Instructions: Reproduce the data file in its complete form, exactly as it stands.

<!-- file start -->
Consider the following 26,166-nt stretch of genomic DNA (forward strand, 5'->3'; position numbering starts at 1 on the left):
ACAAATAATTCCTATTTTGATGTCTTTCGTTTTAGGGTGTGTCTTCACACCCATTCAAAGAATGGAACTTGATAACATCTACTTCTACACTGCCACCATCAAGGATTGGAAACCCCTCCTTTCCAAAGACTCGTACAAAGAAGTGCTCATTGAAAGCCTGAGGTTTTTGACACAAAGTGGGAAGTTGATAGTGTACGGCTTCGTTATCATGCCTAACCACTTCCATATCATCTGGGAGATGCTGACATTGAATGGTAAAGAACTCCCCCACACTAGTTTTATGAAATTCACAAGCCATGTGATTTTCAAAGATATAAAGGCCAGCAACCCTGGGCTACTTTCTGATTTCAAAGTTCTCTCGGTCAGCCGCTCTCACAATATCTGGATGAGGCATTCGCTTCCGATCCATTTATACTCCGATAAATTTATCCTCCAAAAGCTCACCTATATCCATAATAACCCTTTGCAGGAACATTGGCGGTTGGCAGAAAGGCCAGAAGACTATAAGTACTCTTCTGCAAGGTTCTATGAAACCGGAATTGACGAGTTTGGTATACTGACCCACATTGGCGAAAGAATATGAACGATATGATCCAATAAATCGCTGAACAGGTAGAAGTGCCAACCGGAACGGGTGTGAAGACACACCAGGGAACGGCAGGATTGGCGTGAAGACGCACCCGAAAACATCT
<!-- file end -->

Consider the following 26,166-nt stretch of genomic DNA (forward strand, 5'->3'; position numbering starts at 1 on the left):
ACAAATAATTCCTATTTTGATGTCTTTCGTTTTAGGGTGTGTCTTCACACCCATTCAAAGAATGGAACTTGATAACATCTACTTCTACACTGCCACCATCAAGGATTGGAAACCCCTCCTTTCCAAAGACTCGTACAAAGAAGTGCTCATTGAAAGCCTGAGGTTTTTGACACAAAGTGGGAAGTTGATAGTGTACGGCTTCGTTATCATGCCTAACCACTTCCATATCATCTGGGAGATGCTGACATTGAATGGTAAAGAACTCCCCCACACTAGTTTTATGAAATTCACAAGCCATGTGATTTTCAAAGATATAAAGGCCAGCAACCCTGGGCTACTTTCTGATTTCAAAGTTCTCTCGGTCAGCCGCTCTCACAATATCTGGATGAGGCATTCGCTTCCGATCCATTTATACTCCGATAAATTTATCCTCCAAAAGCTCACCTATATCCATAATAACCCTTTGCAGGAACATTGGCGGTTGGCAGAAAGGCCAGAAGACTATAAGTACTCTTCTGCAAGGTTCTATGAAACCGGAATTGACGAGTTTGGTATACTGACCCACATTGGCGAAAGAATATGAACGATATGATCCAATAAATCGCTGAACAGGTAGAAGTGCCAACCGGAACGGGTGTGAAGACACACCAGGGAACGGCAGGATTGGCGTGAAGACGCACCCGAAAACATCT